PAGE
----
Private cloud creates control, ROI for large health care firm

Private cloud can give large enterprises an edge over competition, if IT teams realize potential costs and end-user requirements.

As a large health care provider, there was an almost immediate need to deliver core centralized workloads to doctors,

nurses and staff members spread across various regions. The challenge was designing an environment able to handle growth, redundancy and disaster recovery.

To stay ahead of its competition, Advocate Health Care, the largest health care integrated delivery network in Illinois and one of the largest in the Midwest U.S., the Advocate IT team had to develop a solid portal-based environment that allows users to access applications. The key was ease of use and stability for its 7,000 remote access users over 10 major hospitals and numerous satellite offices.

About five to 10 years ago, the majority of our offices were paper-based. Things have changed drastically as VPN and WAN solutions have improved. Our ability to scale with lightweight [systems] has been important.

Ted Kliebhan, director of portal technology for Advocate Health Care

After calculating management, deployment and growth costs, IT staff determined that using a private cloud was the best option. Built on Cisco UCS hardware with a backbone of an IBM XIV SAN and a unified Citrix cloud component core, the provider deployed a customized and highly scalable private cloud environment.

“A private cloud helps us solidify our remote access into one ‘brand’,” said Ted Kliebhan, information systems, director of portal technology for Advocate Health Care. “Our organization provides access to employees and non-employees. This private cloud had to be secure and easy to manage; our private cloud allows us to expand our scope for remote access and gives us any device/anywhere capabilities.” 

Many organizations looking to use BYOD have moved toward a cloud environment to help achieve their goals. Advocate thought ahead when it designed the environment with virtual desktop infrastructure (VDI) in mind to ensure redesigned would not be required to utilize access to centralized workloads.

“Our doctors are using multiple devices -- [iPads], smartphones, etc., to access applications and files. This is a big change from just a few years ago,” Kliebhan said. “About five to 10 years ago, the majority of our offices were paper-based. Things have changed drastically as VPN and WAN solutions have improved. Our ability to scale with lightweight [systems] has been important.”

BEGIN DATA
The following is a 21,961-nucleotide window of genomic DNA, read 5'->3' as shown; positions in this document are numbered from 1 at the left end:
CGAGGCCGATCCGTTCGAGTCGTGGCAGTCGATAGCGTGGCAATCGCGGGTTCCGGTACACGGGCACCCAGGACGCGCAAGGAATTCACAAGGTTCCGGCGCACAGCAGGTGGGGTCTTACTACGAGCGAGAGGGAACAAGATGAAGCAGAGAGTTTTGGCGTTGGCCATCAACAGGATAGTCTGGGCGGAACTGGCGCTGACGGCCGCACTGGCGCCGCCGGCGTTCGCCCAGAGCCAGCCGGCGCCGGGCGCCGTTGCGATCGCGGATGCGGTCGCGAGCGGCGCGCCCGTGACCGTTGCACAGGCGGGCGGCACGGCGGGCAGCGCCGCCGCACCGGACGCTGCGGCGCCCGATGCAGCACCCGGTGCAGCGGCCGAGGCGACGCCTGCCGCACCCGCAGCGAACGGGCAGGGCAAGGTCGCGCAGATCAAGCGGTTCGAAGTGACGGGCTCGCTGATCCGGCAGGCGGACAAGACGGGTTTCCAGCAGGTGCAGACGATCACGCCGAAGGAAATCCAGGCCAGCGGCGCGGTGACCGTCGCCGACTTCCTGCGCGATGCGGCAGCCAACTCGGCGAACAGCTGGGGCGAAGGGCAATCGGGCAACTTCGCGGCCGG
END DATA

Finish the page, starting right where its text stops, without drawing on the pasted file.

Advocate created its private cloud environment with several things in mind. The health care provider needed to ensure DR was a component of its private cloud and IT teams were able to customize applications, portal design and other aspects to better deliver workloads to end users. In creating the private cloud, Advocate’s IT teams created a DR strategy that allows them to replicate the core environment to a secondary site, allowing for faster recovery and higher uptime. Much of this was possible because IT had direct control over the environment.

Advocate Health Care continues to innovate by expanding its environment to meet the needs of end users. By maintaining a private cloud, the Advocate IT team can focus on its data centers and achieve business goals and directives.

Large organizations should carefully evaluate their cloud computing options. Advocate determined that working with its existing infrastructure and expanding its private cloud presence was the right choice. Where some companies have been offloading a portion of their IT environment to the public cloud, it’s important to know what the current infrastructure has and how it can continue to work for the organization. From a budgeting and a technological innovation perspective, Advocate has seen direct ROI from its private cloud move; end users have provided positive feedback in their ability to access centralized workloads.

 

Bill Kleyman, MBA, MISM, is an avid technologist with experience in network infrastructure management. His engineering work includes large virtualization deployments as well as business network design and implementation. Currently, he is a virtualization solutions architect at MTM Technologies, a national IT consulting firm.

This was first published in March 2012

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